Royal Armoured Corps

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Royal Armoured Corps
Badge of the Royal Armoured Corps
Active 1939 to present
Country  United Kingdom
Branch Flag of the British Army.svg British Army
Type Army Armoured Corps
Role Armoured
Size Currently 5 armoured regiments and 5 reconnaissance regiments
Equipment Currently Challenger II, FV107 Scimitar

The Royal Armoured Corps (RAC) provides the armour capability of the British Army, with vehicles such as the Challenger 2 Tank and the Scimitar Reconnaissance Vehicle. It was created as a loose association of armoured regiments, both the Royal Tank Regiment and those converted from old horse cavalry regiments.[1] Today it comprises ten regular regiments and four Yeomanry regiments of the Army Reserve.


British Army arms and services
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Combat Arms
Royal Armoured Corps
Special Air Service
Army Air Corps
Special Reconnaissance Regiment
Combat Support Arms
Royal Artillery
Royal Engineers
Royal Corps of Signals
Intelligence Corps
Combat Services
Royal Army Chaplains' Department
Royal Logistic Corps
Army Medical Services
Royal Electrical and Mechanical Engineers
Adjutant General's Corps
Small Arms School Corps
Royal Army Physical Training Corps
General Service Corps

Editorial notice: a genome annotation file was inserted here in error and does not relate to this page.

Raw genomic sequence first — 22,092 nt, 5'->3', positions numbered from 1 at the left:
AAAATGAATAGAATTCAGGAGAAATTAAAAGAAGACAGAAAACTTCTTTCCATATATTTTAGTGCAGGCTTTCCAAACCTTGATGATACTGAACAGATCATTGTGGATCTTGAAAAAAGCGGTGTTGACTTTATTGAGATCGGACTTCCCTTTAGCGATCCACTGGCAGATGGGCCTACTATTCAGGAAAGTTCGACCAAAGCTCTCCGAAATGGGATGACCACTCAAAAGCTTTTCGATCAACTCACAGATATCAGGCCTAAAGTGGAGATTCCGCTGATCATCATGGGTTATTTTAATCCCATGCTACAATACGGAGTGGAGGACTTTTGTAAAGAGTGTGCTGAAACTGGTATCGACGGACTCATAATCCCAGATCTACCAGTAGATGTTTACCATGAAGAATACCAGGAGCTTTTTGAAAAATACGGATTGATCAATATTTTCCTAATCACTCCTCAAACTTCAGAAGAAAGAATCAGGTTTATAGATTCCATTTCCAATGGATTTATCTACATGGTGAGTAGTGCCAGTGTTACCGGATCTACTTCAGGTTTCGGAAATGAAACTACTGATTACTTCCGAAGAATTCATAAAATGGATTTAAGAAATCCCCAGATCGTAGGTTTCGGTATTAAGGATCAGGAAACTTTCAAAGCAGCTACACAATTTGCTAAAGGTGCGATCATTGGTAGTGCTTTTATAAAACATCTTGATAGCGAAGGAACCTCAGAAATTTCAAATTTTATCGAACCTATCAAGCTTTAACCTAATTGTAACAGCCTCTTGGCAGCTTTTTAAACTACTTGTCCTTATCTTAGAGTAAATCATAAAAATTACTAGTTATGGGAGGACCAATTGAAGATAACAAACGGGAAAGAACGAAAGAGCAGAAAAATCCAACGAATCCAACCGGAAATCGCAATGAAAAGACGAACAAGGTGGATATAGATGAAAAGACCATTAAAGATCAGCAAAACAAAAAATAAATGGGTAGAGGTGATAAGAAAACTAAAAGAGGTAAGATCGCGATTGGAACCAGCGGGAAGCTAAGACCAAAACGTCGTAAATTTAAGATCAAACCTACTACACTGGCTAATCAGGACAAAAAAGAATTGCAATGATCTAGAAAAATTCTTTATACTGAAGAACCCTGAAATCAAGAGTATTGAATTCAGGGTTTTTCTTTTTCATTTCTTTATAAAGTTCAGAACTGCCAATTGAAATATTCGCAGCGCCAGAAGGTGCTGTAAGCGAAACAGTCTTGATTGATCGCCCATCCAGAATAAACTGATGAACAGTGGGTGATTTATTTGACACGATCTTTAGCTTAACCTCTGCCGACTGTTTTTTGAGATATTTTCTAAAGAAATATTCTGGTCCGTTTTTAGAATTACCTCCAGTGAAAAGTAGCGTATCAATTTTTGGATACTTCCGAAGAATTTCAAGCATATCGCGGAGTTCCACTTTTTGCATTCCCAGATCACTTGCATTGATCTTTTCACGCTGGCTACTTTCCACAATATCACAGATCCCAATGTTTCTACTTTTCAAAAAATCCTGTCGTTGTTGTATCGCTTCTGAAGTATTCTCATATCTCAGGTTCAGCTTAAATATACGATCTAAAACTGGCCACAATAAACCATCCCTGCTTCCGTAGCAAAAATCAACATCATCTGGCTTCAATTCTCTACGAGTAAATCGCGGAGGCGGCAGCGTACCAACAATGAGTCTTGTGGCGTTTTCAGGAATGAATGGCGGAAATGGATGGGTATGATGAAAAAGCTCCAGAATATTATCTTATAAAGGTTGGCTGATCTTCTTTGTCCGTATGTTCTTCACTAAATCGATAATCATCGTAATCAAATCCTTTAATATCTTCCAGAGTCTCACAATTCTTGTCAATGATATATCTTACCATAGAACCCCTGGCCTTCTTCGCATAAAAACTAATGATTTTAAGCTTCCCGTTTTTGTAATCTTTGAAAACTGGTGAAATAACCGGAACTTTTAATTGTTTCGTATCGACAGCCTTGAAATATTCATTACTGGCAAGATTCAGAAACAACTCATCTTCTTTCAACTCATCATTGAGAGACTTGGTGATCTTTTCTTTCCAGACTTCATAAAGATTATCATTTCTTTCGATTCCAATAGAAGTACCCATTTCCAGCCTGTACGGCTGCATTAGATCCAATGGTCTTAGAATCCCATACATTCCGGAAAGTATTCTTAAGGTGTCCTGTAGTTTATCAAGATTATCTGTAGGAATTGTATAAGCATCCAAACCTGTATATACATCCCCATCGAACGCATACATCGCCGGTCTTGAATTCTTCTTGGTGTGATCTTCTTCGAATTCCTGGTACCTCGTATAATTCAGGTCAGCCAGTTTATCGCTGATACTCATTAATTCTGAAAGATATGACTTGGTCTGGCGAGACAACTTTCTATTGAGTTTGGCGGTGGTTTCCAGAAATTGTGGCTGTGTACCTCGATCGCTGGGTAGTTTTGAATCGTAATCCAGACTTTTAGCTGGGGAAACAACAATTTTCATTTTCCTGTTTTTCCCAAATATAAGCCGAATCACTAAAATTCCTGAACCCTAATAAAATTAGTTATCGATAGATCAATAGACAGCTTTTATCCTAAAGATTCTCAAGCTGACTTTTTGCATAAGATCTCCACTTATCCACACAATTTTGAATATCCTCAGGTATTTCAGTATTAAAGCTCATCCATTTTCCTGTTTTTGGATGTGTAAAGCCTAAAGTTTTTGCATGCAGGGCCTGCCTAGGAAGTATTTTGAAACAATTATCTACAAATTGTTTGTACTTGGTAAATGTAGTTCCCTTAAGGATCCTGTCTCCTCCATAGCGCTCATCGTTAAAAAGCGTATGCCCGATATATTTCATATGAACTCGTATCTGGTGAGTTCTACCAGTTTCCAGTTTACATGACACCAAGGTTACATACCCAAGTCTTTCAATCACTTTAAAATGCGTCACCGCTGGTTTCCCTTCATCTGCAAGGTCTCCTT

Corps of Army Music

The RAC was created on 4 April 1939, just before World War II started, by combining regiments from the cavalry of the line which had mechanised with the Royal Tank Corps (renamed Royal Tank Regiment).[2] As the war went on and other regular cavalry and Territorial Army Yeomanry units became mechanised, the corps was enlarged.[3] A significant number of infantry battalions also converted to the armoured role as RAC regiments.[4] In addition, the RAC created its own training and support regiments. Finally, in 1944, the RAC absorbed the regiments of the Reconnaissance Corps.[1]

Present day units (circa 2013)[edit]

Recruiting areas of the regular army regiments

The Royal Armoured Corps is divided into regiments which operate main battle tanks (armoured regiments) and those in reconnaissance vehicles (formation reconnaissance regiments). Of these, three regiments are designated Dragoon Guards, two as Hussars, two as Lancers and one as Dragoons. The remaining two are the two regiments of the Royal Tank Regiment. In the regular army, there are six armoured regiments and four formation reconnaissance regiments:[5]

For operational purposes, the Household Cavalry Regiment is considered to be part of the RAC and constitutes the fifth formation reconnaissance regiment. In the army reserve, there are four regiments:[6]


Regiments of the Royal Armoured Corps are based in the UK and Germany:[5] But under future basin plans all Regiments will return to the UK, with the 3 MBT regiments based in Tidworth.

UK regiments[edit]

Overseas regiments[edit]


The Corps of Army Music is responsible for administration and training of the two RAC bands:[6]

  • The Heavy Cavalry and Cambrai Band - represents the constituent regiments of The Royal Dragoon Guards, Queens Dragoon Guards, Royal Scots Dragoon Guards and the Royal Tank Regiments, and was formed in 2006 by the amalgamation of the Band of the Dragoon Guards and the Royal Tank Regiment Cambrai Band.
  • The Light Cavalry Band - this band represents the regiments of Light Dragoons, Kings Royal Hussars, Queens Royal Hussars, Queens Royal Lancers and 9th/12th Lancers, and was formed in 2006 by the amalgamation of the Band of the Hussars and Light Dragoons and the Band of the Royal Lancers.

These bands were merged in 2014 to form a single united band of the RAC